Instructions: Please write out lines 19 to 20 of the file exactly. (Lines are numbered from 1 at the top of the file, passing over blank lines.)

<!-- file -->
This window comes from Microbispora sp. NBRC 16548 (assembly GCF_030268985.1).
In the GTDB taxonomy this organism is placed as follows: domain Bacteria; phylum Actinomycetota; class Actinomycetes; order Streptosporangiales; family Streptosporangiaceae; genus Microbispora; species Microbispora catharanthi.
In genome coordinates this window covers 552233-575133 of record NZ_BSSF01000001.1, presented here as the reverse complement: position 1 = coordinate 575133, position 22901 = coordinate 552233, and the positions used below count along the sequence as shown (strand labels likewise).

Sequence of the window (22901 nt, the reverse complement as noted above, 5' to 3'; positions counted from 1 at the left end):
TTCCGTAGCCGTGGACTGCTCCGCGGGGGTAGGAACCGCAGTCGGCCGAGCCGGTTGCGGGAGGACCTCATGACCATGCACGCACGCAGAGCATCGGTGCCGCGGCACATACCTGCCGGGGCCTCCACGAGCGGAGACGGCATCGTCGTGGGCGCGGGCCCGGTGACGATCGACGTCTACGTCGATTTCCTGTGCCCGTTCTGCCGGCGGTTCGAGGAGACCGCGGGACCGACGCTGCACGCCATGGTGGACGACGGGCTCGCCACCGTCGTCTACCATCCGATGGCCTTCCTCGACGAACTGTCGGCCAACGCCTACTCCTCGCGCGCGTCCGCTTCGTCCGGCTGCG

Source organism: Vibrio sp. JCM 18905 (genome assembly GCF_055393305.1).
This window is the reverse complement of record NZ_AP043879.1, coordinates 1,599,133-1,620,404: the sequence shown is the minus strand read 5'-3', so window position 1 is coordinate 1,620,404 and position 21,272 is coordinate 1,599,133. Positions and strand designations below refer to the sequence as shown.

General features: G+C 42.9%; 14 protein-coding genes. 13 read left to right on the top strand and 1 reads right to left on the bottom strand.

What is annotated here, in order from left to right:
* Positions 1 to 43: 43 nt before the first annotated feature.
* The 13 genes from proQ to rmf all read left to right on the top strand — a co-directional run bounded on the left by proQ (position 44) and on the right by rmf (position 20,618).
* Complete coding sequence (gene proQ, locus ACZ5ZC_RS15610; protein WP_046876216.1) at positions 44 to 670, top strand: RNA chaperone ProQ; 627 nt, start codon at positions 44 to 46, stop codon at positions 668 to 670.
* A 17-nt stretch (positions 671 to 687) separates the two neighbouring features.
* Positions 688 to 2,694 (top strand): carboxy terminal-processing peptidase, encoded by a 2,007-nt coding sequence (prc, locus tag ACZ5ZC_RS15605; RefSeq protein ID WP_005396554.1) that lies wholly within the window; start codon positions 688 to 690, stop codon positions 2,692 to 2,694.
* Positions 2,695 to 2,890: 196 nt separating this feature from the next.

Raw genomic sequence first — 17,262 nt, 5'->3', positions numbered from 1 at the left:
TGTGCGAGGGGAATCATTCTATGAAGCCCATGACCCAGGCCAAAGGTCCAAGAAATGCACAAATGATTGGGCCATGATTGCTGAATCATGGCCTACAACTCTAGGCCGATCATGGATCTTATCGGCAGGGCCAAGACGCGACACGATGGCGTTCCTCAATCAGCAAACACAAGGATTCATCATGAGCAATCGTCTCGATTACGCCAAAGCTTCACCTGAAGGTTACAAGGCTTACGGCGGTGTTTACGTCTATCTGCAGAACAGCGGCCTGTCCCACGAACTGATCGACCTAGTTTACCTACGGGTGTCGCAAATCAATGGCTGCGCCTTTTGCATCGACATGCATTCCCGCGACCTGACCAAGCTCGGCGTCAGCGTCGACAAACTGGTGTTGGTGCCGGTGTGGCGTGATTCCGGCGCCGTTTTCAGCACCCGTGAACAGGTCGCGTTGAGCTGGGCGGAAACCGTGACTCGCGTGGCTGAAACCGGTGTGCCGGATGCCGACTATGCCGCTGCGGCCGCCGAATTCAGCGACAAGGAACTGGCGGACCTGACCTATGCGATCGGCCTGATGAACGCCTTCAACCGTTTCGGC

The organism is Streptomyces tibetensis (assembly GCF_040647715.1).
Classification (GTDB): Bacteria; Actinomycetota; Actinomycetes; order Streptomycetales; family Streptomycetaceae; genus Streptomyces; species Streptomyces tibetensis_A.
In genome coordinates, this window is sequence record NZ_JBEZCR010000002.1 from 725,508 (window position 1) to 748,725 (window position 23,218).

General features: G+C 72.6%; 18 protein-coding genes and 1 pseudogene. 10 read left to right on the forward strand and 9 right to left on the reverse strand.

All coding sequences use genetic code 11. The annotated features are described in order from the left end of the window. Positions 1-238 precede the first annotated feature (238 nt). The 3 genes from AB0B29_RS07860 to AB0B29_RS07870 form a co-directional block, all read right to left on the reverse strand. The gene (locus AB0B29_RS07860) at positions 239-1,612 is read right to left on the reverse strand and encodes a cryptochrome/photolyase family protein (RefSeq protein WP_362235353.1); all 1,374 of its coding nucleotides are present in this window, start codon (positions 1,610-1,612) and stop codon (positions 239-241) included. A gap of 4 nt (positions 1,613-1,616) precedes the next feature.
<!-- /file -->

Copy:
Classification (GTDB): Bacteria; Actinomycetota; Actinomycetes; order Streptomycetales; family Streptomycetaceae; genus Streptomyces; species Streptomyces tibetensis_A.
In genome coordinates, this window is sequence record NZ_JBEZCR010000002.1 from 725,508 (window position 1) to 748,725 (window position 23,218).